How Your Taxes Fund Corporations that Rig the U.S. Political System


Most politically active Americans are aware of the massive amounts of money spent on political campaigns. And most are also aware that corporate dollars, which fund so-called superPACs (political action committees), give hundreds of millions every election cycle.

In fact, according to a new study by the Sunlight Foundation, a nonpartisan organization that advocates for more transparent, open government, American corporations spent around $5.8 billion on elections between 2007 and 2012.

If that sounds like a big number – and it is – wait until you see what American corporations got in return.

Corporate investment in political campaigns pays big dividends

According to the foundation, corporations reaped nearly $4.4 trillion in returns for their investments.

The foundation looked at “influence and its potential results on federal decision makers” for six years – three before the U.S. Supreme Court’s Citizens United ruling and three years after the ruling. The study focused on the records of 200 for-profit corporations and companies that had active PACs and lobbyists.

“Their investment was enormous,” the report, titled, “Fixed Fortunes: Biggest corporate political interests spend billions, get trillions,” said.

No, money doesn’t influence our system – just ask the Supreme Court

“There were 20,500 paying lobbying clients over the six years we examined; the 200 companies we tracked accounted for a whopping 26 percent of the total spent. On average, their PACs, employees and family members made campaign contributions to 144 sitting members of Congress each [election] cycle,” the report noted.

An examination of 14 million records pertaining to campaign contributions, federal budget allocations, lobbying expenditures and other spending found that, on average, “for every dollar spent on influencing politics, the nation’s most politically active corporations received $760 [$4.4 trillion total] from the federal government,” a figure accounting for “two-thirds of the $6.5 trillion that individual taxpayers paid into the federal treasury.”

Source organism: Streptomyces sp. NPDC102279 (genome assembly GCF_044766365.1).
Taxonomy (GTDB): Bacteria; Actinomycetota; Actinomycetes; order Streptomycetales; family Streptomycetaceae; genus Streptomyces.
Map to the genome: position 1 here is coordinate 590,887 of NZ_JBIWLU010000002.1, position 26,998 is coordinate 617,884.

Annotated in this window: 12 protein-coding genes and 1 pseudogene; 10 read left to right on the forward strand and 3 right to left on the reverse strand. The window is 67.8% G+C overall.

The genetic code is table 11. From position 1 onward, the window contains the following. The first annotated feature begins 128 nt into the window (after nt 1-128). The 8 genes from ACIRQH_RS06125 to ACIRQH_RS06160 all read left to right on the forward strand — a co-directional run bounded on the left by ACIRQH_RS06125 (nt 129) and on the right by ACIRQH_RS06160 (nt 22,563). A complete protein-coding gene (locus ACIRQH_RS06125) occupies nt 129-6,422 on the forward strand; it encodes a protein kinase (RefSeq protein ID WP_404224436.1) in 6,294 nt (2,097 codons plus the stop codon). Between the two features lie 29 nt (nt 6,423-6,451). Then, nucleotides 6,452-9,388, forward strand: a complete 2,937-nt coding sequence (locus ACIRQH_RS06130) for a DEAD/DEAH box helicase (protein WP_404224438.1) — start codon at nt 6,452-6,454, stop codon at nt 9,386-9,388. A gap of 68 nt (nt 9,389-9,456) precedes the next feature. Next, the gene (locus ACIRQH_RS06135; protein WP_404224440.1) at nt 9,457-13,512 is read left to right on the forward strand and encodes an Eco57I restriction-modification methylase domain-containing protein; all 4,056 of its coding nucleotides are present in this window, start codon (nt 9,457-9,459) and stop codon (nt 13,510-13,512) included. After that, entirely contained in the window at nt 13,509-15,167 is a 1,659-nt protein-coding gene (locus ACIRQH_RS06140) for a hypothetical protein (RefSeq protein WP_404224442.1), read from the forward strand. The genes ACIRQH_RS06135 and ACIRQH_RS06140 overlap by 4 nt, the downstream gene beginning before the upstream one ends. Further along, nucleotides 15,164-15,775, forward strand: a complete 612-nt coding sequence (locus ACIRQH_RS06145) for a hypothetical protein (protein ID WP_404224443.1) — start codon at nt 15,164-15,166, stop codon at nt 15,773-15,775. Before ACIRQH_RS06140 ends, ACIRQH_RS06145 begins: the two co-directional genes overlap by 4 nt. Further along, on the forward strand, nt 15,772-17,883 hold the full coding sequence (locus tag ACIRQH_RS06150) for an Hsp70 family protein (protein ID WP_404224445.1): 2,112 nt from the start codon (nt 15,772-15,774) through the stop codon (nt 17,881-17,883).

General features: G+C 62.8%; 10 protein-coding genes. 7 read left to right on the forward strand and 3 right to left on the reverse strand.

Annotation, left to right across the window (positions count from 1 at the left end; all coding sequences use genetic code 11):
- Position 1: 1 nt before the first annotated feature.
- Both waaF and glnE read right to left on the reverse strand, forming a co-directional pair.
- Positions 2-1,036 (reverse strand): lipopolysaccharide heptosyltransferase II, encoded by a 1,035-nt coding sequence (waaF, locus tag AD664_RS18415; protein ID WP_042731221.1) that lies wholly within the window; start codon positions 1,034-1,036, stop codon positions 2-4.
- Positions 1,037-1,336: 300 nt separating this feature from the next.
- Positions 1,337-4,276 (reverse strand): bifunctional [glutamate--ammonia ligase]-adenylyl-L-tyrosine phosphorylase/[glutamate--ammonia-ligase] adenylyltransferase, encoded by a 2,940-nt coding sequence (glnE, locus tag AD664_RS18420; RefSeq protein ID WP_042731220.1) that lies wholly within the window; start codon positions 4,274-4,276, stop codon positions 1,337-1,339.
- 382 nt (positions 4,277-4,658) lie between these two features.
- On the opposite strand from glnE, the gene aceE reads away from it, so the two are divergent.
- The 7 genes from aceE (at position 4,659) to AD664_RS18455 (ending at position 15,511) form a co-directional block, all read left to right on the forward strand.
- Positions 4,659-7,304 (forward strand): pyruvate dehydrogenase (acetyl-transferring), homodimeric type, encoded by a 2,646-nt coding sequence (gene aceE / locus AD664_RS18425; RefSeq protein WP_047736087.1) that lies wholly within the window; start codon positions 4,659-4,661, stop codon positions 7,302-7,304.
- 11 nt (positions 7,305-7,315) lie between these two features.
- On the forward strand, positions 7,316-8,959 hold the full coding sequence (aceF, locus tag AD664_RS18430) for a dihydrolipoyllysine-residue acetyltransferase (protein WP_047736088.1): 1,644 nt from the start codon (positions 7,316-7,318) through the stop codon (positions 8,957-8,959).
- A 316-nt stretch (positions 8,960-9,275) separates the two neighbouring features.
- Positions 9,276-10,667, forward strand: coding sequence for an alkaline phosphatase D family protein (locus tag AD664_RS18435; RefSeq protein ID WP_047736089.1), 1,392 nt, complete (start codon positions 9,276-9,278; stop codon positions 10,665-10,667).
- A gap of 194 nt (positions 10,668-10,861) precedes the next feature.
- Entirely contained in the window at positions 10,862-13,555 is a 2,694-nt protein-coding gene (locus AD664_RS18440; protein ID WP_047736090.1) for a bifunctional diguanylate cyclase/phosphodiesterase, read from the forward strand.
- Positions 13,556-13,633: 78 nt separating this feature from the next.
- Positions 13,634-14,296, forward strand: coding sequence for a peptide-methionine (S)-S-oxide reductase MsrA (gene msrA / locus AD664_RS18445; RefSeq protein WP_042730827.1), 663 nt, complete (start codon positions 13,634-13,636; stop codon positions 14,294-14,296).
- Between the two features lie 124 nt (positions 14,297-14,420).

What’s more, as the American middle class shrank dramatically during the same six-year study period, the 200 companies continued getting insane returns on their political investments. They included loans to bail out the automobile industry, the bank bailouts that were “too big to fail,” federal program expansions that worked to “help prop up prices for agribusinesses and secure trade deals for our biggest manufacturers,” as well as budget measures “that funneled extra dollars to everything from defense contractors to public utility companies to financial industry giants.”

In addition, researchers found that of some $410 billion in loans issued under the Troubled Asset Relief Program, or TARP, which was created in 2008, nearly 73 percent – or about $298 – went to 16 of the 200 corporations on the list.

‘Unprecedented amounts of spending’

“Of the 200 corporations we examined, we could sum the financial rewards for 179,” said the foundation’s report. “Of those, 138 received more from the federal government than they spent on politics, 102 of them received more than 10 times what they spent on politics, and 29 received 1,000 times or more from the federal government than they invested lobbyists or contributed to political committees …”

The foundation also pointed out that the high court, in its Citizens United ruling – in which a majority of justices ruled that corporations and unions could essentially donate unlimited amounts of money to super PACs – made this determination: “The appearance of influence or access will not cause the electorate to lose faith in our democracy.” But a quick survey of Americans finds this statement to be absurd on its face; most Americans, the foundation said, were fed up with the way the government currently operates.

And, as the campaign finance-tracking website Open Secrets – operated by the Center for Responsive Politics – noted, following the Citizens United ruling, “unprecedented amounts of outside spending in the 2010 and 2012 election cycles” occurred.

“Giving corporations unlimited power to influence the government corrupted democracy more than any other single act of legislation, and things won’t get any better until Citizens United is reversed,” said an assessment of the study from Ring of Fire Radio. “And since corporations have basically bought and paid for most politicians, it’s highly unlikely that will happen any time soon.”


Articles by: J. D. Heyes

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